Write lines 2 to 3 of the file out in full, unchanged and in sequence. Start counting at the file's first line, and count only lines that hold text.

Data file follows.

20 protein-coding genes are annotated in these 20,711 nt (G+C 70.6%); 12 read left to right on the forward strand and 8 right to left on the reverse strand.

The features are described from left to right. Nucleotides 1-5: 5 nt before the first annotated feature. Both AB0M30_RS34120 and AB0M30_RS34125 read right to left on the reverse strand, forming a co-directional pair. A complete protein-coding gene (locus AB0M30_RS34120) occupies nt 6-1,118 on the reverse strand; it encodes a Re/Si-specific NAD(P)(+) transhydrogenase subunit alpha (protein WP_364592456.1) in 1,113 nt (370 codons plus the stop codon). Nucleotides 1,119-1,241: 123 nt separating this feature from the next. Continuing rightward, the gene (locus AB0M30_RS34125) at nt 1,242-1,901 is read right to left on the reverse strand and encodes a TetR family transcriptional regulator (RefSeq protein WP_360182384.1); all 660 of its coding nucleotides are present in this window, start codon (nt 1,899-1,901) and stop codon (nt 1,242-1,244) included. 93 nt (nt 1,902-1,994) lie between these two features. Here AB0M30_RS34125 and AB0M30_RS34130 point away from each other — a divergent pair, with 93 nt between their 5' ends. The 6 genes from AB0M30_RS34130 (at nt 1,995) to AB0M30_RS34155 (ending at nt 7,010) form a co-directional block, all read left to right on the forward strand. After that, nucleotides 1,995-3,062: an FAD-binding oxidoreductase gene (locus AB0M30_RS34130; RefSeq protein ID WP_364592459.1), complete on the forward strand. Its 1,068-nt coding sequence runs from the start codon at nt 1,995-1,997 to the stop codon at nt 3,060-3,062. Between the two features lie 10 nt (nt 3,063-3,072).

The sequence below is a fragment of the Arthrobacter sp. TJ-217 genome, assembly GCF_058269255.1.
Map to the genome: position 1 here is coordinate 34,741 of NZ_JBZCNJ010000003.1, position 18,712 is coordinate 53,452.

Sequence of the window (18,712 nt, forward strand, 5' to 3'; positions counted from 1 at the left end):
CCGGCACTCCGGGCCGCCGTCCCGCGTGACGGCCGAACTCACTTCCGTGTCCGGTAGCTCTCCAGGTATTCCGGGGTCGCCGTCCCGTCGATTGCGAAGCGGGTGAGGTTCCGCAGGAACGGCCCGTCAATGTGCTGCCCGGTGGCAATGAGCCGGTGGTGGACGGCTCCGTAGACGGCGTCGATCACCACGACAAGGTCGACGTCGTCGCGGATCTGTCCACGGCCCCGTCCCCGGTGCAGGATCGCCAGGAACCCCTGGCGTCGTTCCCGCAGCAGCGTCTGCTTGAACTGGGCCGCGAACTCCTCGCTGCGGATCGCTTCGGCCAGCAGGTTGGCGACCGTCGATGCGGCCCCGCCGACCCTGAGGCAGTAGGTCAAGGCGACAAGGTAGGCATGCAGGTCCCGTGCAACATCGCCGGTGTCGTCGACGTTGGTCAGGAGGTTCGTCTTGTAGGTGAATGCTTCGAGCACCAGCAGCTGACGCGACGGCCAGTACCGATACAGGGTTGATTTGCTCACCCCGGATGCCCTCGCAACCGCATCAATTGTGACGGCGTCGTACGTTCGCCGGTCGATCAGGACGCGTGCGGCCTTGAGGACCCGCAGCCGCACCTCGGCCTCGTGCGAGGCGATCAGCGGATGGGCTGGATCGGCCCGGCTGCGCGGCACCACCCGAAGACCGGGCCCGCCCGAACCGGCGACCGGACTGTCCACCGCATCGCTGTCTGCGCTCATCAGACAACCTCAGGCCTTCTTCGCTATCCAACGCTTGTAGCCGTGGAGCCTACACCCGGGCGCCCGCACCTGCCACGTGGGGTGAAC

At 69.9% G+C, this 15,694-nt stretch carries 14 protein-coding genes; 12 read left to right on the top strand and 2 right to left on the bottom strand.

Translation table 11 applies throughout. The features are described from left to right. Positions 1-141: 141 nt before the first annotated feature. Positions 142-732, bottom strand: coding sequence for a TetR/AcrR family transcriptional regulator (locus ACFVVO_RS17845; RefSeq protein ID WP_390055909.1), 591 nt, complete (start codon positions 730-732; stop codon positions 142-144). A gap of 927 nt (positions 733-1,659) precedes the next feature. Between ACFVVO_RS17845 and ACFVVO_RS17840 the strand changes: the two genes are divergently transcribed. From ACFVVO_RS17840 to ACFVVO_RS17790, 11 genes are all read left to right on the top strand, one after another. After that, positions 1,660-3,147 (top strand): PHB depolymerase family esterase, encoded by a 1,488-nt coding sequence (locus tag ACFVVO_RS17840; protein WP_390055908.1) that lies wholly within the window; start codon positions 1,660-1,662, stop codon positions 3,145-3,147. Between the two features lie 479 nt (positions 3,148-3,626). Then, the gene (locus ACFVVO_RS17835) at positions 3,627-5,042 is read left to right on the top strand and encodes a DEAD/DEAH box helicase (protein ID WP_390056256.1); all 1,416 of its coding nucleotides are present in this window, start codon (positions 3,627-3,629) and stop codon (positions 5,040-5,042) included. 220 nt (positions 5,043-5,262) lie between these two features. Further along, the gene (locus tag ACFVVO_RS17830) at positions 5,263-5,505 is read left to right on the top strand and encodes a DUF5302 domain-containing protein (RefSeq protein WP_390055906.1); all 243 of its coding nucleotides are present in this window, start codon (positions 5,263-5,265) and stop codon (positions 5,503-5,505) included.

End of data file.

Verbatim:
The features are described from left to right. Nucleotides 1-5: 5 nt before the first annotated feature. Both AB0M30_RS34120 and AB0M30_RS34125 read right to left on the reverse strand, forming a co-directional pair. A complete protein-coding gene (locus AB0M30_RS34120) occupies nt 6-1,118 on the reverse strand; it encodes a Re/Si-specific NAD(P)(+) transhydrogenase subunit alpha (protein WP_364592456.1) in 1,113 nt (370 codons plus the stop codon). Nucleotides 1,119-1,241: 123 nt separating this feature from the next. Continuing rightward, the gene (locus AB0M30_RS34125) at nt 1,242-1,901 is read right to left on the reverse strand and encodes a TetR family transcriptional regulator (RefSeq protein WP_360182384.1); all 660 of its coding nucleotides are present in this window, start codon (nt 1,899-1,901) and stop codon (nt 1,242-1,244) included. 93 nt (nt 1,902-1,994) lie between these two features. Here AB0M30_RS34125 and AB0M30_RS34130 point away from each other — a divergent pair, with 93 nt between their 5' ends. The 6 genes from AB0M30_RS34130 (at nt 1,995) to AB0M30_RS34155 (ending at nt 7,010) form a co-directional block, all read left to right on the forward strand. After that, nucleotides 1,995-3,062: an FAD-binding oxidoreductase gene (locus AB0M30_RS34130; RefSeq protein ID WP_364592459.1), complete on the forward strand. Its 1,068-nt coding sequence runs from the start codon at nt 1,995-1,997 to the stop codon at nt 3,060-3,062. Between the two features lie 10 nt (nt 3,063-3,072).

The sequence below is a fragment of the Arthrobacter sp. TJ-217 genome, assembly GCF_058269255.1.